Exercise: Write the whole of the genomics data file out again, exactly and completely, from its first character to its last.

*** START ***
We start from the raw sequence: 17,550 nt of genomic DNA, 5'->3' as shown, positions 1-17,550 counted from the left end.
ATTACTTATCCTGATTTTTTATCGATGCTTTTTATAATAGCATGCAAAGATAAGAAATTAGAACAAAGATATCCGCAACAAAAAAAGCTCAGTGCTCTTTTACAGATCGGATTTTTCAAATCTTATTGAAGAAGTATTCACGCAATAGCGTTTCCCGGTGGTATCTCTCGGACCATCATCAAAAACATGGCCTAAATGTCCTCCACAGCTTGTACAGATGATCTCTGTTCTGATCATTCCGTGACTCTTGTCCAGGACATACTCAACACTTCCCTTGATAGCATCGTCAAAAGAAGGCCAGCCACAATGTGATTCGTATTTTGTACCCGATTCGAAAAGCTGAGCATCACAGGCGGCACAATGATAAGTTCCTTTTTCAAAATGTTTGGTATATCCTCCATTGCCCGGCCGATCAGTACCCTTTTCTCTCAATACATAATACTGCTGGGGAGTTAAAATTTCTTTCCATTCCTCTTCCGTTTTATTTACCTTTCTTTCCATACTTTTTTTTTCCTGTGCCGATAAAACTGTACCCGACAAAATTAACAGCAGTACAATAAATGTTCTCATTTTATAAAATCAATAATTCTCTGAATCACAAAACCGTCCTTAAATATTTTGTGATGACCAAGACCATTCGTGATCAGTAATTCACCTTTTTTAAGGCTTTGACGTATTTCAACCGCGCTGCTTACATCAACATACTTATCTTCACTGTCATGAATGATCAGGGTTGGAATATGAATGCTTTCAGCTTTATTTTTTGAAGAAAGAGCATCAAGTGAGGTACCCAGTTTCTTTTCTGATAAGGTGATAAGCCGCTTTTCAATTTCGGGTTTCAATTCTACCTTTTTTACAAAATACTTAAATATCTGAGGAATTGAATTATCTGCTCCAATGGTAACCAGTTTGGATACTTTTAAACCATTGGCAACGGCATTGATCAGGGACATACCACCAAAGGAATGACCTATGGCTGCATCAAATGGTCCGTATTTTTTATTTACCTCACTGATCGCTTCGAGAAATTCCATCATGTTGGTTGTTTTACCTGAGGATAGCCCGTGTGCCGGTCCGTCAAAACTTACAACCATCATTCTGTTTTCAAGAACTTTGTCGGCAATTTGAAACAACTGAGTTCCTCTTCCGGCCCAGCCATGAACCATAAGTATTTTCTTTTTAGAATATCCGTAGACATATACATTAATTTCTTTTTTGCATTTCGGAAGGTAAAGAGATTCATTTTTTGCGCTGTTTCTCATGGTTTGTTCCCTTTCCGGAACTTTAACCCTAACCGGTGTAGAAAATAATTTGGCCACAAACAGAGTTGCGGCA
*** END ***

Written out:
We start from the raw sequence: 17,550 nt of genomic DNA, 5'->3' as shown, positions 1-17,550 counted from the left end.
ATTACTTATCCTGATTTTTTATCGATGCTTTTTATAATAGCATGCAAAGATAAGAAATTAGAACAAAGATATCCGCAACAAAAAAAGCTCAGTGCTCTTTTACAGATCGGATTTTTCAAATCTTATTGAAGAAGTATTCACGCAATAGCGTTTCCCGGTGGTATCTCTCGGACCATCATCAAAAACATGGCCTAAATGTCCTCCACAGCTTGTACAGATGATCTCTGTTCTGATCATTCCGTGACTCTTGTCCAGGACATACTCAACACTTCCCTTGATAGCATCGTCAAAAGAAGGCCAGCCACAATGTGATTCGTATTTTGTACCCGATTCGAAAAGCTGAGCATCACAGGCGGCACAATGATAAGTTCCTTTTTCAAAATGTTTGGTATATCCTCCATTGCCCGGCCGATCAGTACCCTTTTCTCTCAATACATAATACTGCTGGGGAGTTAAAATTTCTTTCCATTCCTCTTCCGTTTTATTTACCTTTCTTTCCATACTTTTTTTTTCCTGTGCCGATAAAACTGTACCCGACAAAATTAACAGCAGTACAATAAATGTTCTCATTTTATAAAATCAATAATTCTCTGAATCACAAAACCGTCCTTAAATATTTTGTGATGACCAAGACCATTCGTGATCAGTAATTCACCTTTTTTAAGGCTTTGACGTATTTCAACCGCGCTGCTTACATCAACATACTTATCTTCACTGTCATGAATGATCAGGGTTGGAATATGAATGCTTTCAGCTTTATTTTTTGAAGAAAGAGCATCAAGTGAGGTACCCAGTTTCTTTTCTGATAAGGTGATAAGCCGCTTTTCAATTTCGGGTTTCAATTCTACCTTTTTTACAAAATACTTAAATATCTGAGGAATTGAATTATCTGCTCCAATGGTAACCAGTTTGGATACTTTTAAACCATTGGCAACGGCATTGATCAGGGACATACCACCAAAGGAATGACCTATGGCTGCATCAAATGGTCCGTATTTTTTATTTACCTCACTGATCGCTTCGAGAAATTCCATCATGTTGGTTGTTTTACCTGAGGATAGCCCGTGTGCCGGTCCGTCAAAACTTACAACCATCATTCTGTTTTCAAGAACTTTGTCGGCAATTTGAAACAACTGAGTTCCTCTTCCGGCCCAGCCATGAACCATAAGTATTTTCTTTTTAGAATATCCGTAGACATATACATTAATTTCTTTTTTGCATTTCGGAAGGTAAAGAGATTCATTTTTTGCGCTGTTTCTCATGGTTTGTTCCCTTTCCGGAACTTTAACCCTAACCGGTGTAGAAAATAATTTGGCCACAAACAGAGTTGCGGCA